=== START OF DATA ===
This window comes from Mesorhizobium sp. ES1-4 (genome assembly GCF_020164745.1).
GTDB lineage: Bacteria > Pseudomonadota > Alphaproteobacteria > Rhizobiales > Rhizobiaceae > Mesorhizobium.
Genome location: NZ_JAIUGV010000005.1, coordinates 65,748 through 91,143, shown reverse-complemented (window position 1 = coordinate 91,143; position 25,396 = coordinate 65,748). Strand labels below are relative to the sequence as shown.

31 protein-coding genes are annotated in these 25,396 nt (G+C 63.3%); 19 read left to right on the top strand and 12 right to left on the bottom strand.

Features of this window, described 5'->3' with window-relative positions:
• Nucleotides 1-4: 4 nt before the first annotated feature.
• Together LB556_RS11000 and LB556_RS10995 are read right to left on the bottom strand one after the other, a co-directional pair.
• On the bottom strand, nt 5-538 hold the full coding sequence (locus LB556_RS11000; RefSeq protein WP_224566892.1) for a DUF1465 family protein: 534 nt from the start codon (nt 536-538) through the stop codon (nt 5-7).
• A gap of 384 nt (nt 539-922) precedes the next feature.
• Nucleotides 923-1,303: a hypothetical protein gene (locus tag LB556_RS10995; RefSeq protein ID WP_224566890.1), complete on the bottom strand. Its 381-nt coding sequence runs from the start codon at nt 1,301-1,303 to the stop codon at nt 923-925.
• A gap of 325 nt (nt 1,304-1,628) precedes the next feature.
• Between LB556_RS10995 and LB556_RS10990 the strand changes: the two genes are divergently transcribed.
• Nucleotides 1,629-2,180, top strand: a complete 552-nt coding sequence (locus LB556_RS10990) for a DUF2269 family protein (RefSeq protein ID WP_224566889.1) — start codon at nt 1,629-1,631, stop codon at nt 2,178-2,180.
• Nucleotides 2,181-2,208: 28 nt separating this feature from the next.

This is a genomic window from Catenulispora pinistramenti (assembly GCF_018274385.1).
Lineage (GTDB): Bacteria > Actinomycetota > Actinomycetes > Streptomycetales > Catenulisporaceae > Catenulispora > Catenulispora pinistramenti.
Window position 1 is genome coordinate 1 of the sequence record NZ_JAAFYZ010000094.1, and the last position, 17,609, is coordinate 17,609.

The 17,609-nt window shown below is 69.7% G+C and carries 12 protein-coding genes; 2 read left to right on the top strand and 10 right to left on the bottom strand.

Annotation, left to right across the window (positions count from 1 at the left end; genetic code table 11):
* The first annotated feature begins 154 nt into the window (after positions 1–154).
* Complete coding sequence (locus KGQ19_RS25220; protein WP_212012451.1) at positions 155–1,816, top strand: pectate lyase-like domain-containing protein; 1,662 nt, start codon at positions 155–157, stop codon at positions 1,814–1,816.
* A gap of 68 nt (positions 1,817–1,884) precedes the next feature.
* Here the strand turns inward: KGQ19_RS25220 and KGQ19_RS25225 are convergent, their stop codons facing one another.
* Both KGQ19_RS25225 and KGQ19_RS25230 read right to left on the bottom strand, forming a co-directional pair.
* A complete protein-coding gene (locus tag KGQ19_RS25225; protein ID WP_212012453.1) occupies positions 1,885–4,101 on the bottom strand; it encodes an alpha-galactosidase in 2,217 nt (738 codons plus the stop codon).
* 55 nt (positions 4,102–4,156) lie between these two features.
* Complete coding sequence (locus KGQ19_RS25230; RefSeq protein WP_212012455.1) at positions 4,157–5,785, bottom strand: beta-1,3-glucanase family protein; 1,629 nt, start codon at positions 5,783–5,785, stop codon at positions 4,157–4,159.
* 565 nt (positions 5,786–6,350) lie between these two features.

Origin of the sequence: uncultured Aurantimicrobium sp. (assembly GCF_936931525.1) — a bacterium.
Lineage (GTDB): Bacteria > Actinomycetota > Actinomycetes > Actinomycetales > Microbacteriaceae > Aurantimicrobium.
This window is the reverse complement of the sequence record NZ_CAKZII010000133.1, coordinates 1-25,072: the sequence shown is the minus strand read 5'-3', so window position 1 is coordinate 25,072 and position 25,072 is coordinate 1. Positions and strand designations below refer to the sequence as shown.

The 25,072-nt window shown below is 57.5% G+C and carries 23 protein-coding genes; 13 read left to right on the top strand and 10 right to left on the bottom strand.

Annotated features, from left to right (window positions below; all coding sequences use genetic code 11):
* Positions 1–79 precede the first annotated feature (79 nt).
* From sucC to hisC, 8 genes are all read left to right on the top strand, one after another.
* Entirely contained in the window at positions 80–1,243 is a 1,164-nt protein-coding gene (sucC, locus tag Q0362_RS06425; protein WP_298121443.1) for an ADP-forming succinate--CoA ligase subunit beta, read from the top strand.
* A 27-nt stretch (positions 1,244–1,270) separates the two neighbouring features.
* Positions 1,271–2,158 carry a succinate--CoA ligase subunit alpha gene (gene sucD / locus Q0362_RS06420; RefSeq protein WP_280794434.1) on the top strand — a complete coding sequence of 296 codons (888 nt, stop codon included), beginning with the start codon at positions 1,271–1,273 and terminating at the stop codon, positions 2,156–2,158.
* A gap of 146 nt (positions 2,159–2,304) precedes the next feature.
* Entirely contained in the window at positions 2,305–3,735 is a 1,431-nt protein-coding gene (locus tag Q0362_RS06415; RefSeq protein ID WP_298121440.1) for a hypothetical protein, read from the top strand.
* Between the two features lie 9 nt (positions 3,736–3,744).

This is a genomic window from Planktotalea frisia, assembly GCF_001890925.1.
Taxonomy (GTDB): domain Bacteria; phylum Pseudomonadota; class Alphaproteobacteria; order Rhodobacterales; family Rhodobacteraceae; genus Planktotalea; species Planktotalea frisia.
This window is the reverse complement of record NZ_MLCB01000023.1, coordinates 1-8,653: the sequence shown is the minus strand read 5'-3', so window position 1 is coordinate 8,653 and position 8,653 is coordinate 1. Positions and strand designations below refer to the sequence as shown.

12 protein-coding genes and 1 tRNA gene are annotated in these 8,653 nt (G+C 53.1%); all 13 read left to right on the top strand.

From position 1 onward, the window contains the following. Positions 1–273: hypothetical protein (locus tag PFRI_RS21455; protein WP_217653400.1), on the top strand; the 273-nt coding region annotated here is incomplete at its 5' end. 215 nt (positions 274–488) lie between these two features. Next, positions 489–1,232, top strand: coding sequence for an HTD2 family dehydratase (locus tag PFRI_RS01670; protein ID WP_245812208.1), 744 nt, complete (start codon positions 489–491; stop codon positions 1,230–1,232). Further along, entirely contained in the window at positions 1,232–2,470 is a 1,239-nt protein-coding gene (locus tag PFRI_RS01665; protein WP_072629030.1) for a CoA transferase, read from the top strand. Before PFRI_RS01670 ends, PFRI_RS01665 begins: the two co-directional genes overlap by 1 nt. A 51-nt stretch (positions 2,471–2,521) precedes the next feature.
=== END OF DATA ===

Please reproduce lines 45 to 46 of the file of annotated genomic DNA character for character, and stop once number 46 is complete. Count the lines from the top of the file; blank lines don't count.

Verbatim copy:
12 protein-coding genes and 1 tRNA gene are annotated in these 8,653 nt (G+C 53.1%); all 13 read left to right on the top strand.

From position 1 onward, the window contains the following. Positions 1–273: hypothetical protein (locus tag PFRI_RS21455; protein WP_217653400.1), on the top strand; the 273-nt coding region annotated here is incomplete at its 5' end. 215 nt (positions 274–488) lie between these two features. Next, positions 489–1,232, top strand: coding sequence for an HTD2 family dehydratase (locus tag PFRI_RS01670; protein ID WP_245812208.1), 744 nt, complete (start codon positions 489–491; stop codon positions 1,230–1,232). Further along, entirely contained in the window at positions 1,232–2,470 is a 1,239-nt protein-coding gene (locus tag PFRI_RS01665; protein WP_072629030.1) for a CoA transferase, read from the top strand. Before PFRI_RS01670 ends, PFRI_RS01665 begins: the two co-directional genes overlap by 1 nt. A 51-nt stretch (positions 2,471–2,521) precedes the next feature.